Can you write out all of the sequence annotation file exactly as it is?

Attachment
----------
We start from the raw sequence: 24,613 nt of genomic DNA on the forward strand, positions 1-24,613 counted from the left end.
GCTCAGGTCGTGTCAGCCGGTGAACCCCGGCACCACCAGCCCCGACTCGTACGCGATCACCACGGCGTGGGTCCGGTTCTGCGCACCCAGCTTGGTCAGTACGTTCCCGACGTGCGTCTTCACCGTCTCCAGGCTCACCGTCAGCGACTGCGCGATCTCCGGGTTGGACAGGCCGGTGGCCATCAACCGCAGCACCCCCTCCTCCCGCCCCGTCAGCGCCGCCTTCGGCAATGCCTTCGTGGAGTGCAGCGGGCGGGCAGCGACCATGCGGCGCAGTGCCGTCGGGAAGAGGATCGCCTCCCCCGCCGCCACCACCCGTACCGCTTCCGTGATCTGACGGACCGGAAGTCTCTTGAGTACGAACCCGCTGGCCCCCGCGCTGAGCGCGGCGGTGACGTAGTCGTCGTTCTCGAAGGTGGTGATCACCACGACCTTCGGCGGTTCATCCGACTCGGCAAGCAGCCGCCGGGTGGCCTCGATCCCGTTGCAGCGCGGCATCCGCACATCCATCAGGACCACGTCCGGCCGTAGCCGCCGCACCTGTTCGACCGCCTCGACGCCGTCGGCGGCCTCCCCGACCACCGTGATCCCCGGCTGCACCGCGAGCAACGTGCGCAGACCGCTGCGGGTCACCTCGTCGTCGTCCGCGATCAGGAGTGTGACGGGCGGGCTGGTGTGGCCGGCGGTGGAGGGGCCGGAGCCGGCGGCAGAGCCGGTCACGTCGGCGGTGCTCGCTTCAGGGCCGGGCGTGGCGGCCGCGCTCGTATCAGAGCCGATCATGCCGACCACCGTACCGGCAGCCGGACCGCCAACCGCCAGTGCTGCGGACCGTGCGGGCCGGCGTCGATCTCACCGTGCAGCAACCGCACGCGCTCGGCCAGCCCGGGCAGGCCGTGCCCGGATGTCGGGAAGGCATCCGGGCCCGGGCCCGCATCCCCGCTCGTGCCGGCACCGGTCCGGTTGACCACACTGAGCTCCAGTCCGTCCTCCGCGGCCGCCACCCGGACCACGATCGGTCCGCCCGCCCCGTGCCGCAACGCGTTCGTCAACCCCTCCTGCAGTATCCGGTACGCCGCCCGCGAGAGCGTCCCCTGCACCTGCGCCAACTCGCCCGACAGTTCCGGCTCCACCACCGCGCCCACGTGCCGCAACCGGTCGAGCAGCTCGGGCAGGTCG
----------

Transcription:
We start from the raw sequence: 24,613 nt of genomic DNA on the forward strand, positions 1-24,613 counted from the left end.
GCTCAGGTCGTGTCAGCCGGTGAACCCCGGCACCACCAGCCCCGACTCGTACGCGATCACCACGGCGTGGGTCCGGTTCTGCGCACCCAGCTTGGTCAGTACGTTCCCGACGTGCGTCTTCACCGTCTCCAGGCTCACCGTCAGCGACTGCGCGATCTCCGGGTTGGACAGGCCGGTGGCCATCAACCGCAGCACCCCCTCCTCCCGCCCCGTCAGCGCCGCCTTCGGCAATGCCTTCGTGGAGTGCAGCGGGCGGGCAGCGACCATGCGGCGCAGTGCCGTCGGGAAGAGGATCGCCTCCCCCGCCGCCACCACCCGTACCGCTTCCGTGATCTGACGGACCGGAAGTCTCTTGAGTACGAACCCGCTGGCCCCCGCGCTGAGCGCGGCGGTGACGTAGTCGTCGTTCTCGAAGGTGGTGATCACCACGACCTTCGGCGGTTCATCCGACTCGGCAAGCAGCCGCCGGGTGGCCTCGATCCCGTTGCAGCGCGGCATCCGCACATCCATCAGGACCACGTCCGGCCGTAGCCGCCGCACCTGTTCGACCGCCTCGACGCCGTCGGCGGCCTCCCCGACCACCGTGATCCCCGGCTGCACCGCGAGCAACGTGCGCAGACCGCTGCGGGTCACCTCGTCGTCGTCCGCGATCAGGAGTGTGACGGGCGGGCTGGTGTGGCCGGCGGTGGAGGGGCCGGAGCCGGCGGCAGAGCCGGTCACGTCGGCGGTGCTCGCTTCAGGGCCGGGCGTGGCGGCCGCGCTCGTATCAGAGCCGATCATGCCGACCACCGTACCGGCAGCCGGACCGCCAACCGCCAGTGCTGCGGACCGTGCGGGCCGGCGTCGATCTCACCGTGCAGCAACCGCACGCGCTCGGCCAGCCCGGGCAGGCCGTGCCCGGATGTCGGGAAGGCATCCGGGCCCGGGCCCGCATCCCCGCTCGTGCCGGCACCGGTCCGGTTGACCACACTGAGCTCCAGTCCGTCCTCCGCGGCCGCCACCCGGACCACGATCGGTCCGCCCGCCCCGTGCCGCAACGCGTTCGTCAACCCCTCCTGCAGTATCCGGTACGCCGCCCGCGAGAGCGTCCCCTGCACCTGCGCCAACTCGCCCGACAGTTCCGGCTCCACCACCGCGCCCACGTGCCGCAACCGGTCGAGCAGCTCGGGCAGGTCG